There is risk of incurring significant environmental liabilities in the use, treatment, storage, transfer and disposal of waste materials. Under applicable environmental laws and regulations, we could be liable if it is alleged that our operations cause environmental damage to our properties or to the property of other landowners, particularly as a result of the contamination of air, drinking water or soil. Under current law, we could also be held liable for damage caused by conditions that existed before we acquired the assets or operations involved and for conditions resulting from waste types or compounds previously considered non-hazardous but later determined to present possible threat to public health or the

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environment. The risks of successor liability and emerging contaminants are of particular concern as we execute our growth strategy, partially though acquisitions, because we may be unsuccessful in identifying and assessing potential liabilities during our due diligence investigations. Further, the counterparties in such transactions may be unable to perform their indemnification obligations owed to us. Any substantial liability for environmental damage could have a material adverse effect on our financial condition, results of operations and cash flows.

In the ordinary course of our business, we have in the past, we are currently, and we may in the future, become involved in legal and administrative proceedings relating to land use and environmental laws and regulations. These include proceedings in which:

agencies of federal, state, local or foreign governments seek to impose liability on us under applicable statutes, sometimes involving civil or criminal penalties for violations, or to revoke or deny renewal of a permit we need; and
local communities, citizen groups, landowners or governmental agencies oppose the issuance of a permit or approval we need, allege violations of the permits under which we operate or laws or regulations to which we are subject, or seek to impose liability on us for environmental damage.

We generally seek to work with the authorities or other persons involved in these proceedings to resolve any issues raised. If we are not successful, the adverse outcome of one or more of these proceedings could result in, among other things, material increases in our costs or liabilities as well as material charges for asset impairments.

Further, we often enter into agreements with landowners imposing obligations on us to meet certain regulatory or contractual conditions upon site closure or upon termination of the agreements. Compliance with these agreements inherently involves subjective determinations and may result in disputes, including litigation. Costs to remediate or restore the condition of closed sites may be significant.

General economic conditions can directly and adversely affect our revenues and our income from operations margins.

Our business is directly affected by changes in national and general economic factors that are outside of our control, including consumer confidence, interest rates and access to capital markets. A weak economy generally results in decreased consumer spending and decreases in volumes of waste generated, which negatively impacts the ability to grow through new business or service upgrades, and may result in customer turnover and reduction in customers’ waste service needs. Consumer uncertainty and the loss of consumer confidence may also reduce the number and variety of services requested by customers. Additionally, a weak market for consumer goods can significantly decrease demand by paper mills for recycled corrugated cardboard used in packaging; such decrease in demand can negatively impact commodity prices and our operating income and cash flows.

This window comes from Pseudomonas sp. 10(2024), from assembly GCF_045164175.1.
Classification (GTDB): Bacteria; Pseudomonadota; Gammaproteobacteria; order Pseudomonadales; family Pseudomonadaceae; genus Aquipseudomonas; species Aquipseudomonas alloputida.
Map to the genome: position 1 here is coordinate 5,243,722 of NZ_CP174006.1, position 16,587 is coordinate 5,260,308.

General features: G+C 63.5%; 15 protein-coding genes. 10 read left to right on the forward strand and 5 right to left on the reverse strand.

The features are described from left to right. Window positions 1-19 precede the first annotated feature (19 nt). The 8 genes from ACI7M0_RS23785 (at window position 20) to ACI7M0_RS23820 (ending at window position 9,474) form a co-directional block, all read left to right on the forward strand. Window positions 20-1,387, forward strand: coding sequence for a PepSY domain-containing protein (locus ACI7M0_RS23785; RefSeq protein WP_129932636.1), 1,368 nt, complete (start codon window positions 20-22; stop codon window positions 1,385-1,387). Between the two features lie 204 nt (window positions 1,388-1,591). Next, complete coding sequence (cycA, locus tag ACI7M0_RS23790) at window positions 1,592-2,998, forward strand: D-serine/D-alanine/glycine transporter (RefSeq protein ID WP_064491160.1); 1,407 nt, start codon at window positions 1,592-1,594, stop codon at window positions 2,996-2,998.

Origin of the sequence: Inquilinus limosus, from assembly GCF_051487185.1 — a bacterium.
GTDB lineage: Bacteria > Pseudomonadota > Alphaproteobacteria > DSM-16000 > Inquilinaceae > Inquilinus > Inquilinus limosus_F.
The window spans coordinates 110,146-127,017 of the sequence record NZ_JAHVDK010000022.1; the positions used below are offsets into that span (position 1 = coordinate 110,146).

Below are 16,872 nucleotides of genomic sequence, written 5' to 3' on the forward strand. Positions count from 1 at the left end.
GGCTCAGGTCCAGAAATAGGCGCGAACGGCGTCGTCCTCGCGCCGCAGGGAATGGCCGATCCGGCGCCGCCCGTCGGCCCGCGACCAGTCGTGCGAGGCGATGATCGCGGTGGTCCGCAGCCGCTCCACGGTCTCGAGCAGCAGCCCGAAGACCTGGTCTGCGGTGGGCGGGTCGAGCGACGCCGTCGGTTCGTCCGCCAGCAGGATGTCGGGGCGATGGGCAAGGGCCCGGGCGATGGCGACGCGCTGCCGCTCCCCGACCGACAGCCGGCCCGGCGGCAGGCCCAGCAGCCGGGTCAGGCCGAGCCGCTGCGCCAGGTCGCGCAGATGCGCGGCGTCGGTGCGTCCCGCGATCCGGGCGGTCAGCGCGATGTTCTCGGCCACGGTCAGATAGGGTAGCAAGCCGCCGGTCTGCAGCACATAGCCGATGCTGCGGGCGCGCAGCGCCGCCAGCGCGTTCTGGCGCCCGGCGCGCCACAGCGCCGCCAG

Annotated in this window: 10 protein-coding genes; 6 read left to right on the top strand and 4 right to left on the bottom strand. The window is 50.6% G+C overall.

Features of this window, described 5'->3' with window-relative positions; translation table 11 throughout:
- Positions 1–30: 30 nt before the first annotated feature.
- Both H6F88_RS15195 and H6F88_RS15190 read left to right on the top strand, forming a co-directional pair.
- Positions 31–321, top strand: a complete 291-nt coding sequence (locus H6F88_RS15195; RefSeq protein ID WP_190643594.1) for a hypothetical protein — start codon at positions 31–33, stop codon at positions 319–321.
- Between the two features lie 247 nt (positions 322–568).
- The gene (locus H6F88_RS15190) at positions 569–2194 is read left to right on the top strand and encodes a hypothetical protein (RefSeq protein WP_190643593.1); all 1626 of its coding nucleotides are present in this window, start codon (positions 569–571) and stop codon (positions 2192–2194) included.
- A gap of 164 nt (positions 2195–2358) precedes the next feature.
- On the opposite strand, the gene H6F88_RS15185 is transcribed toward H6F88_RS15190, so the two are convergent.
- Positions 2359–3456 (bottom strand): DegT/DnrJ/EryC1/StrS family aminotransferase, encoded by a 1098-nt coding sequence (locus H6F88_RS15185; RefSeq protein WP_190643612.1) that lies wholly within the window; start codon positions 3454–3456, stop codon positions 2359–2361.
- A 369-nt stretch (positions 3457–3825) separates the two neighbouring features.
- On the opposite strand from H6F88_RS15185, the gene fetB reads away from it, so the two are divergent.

A decrease in waste volumes generated results in an increase in competitive pricing pressure; such economic conditions may also interfere with our ability to implement our pricing strategy. Many of our contracts have price adjustment provisions that are tied to an index such as the Consumer Price Index, and our costs may increase more than the increase, if any, in the Consumer Price Index. This is partially due to our relatively high fixed-cost structure, which is difficult to quickly adjust to match shifting volume levels and vendor costs, and may not correlate with the Consumer Price Index or the waste industry.

Weakness in the economy may expose us to credit risk of governmental entities and municipalities and other major customers, which could negatively impact our operating results.

We provide service to a number of governmental entities, municipalities, and large national accounts. During periods of economic weakness, governmental entities and municipalities can suffer significant financial difficulties, due in part to reduced tax revenue and/or high cost structures. During these periods, such entities, and our non-governmental customers, could be unable to pay amounts owed to us or renew contracts with us at previous or increased rates.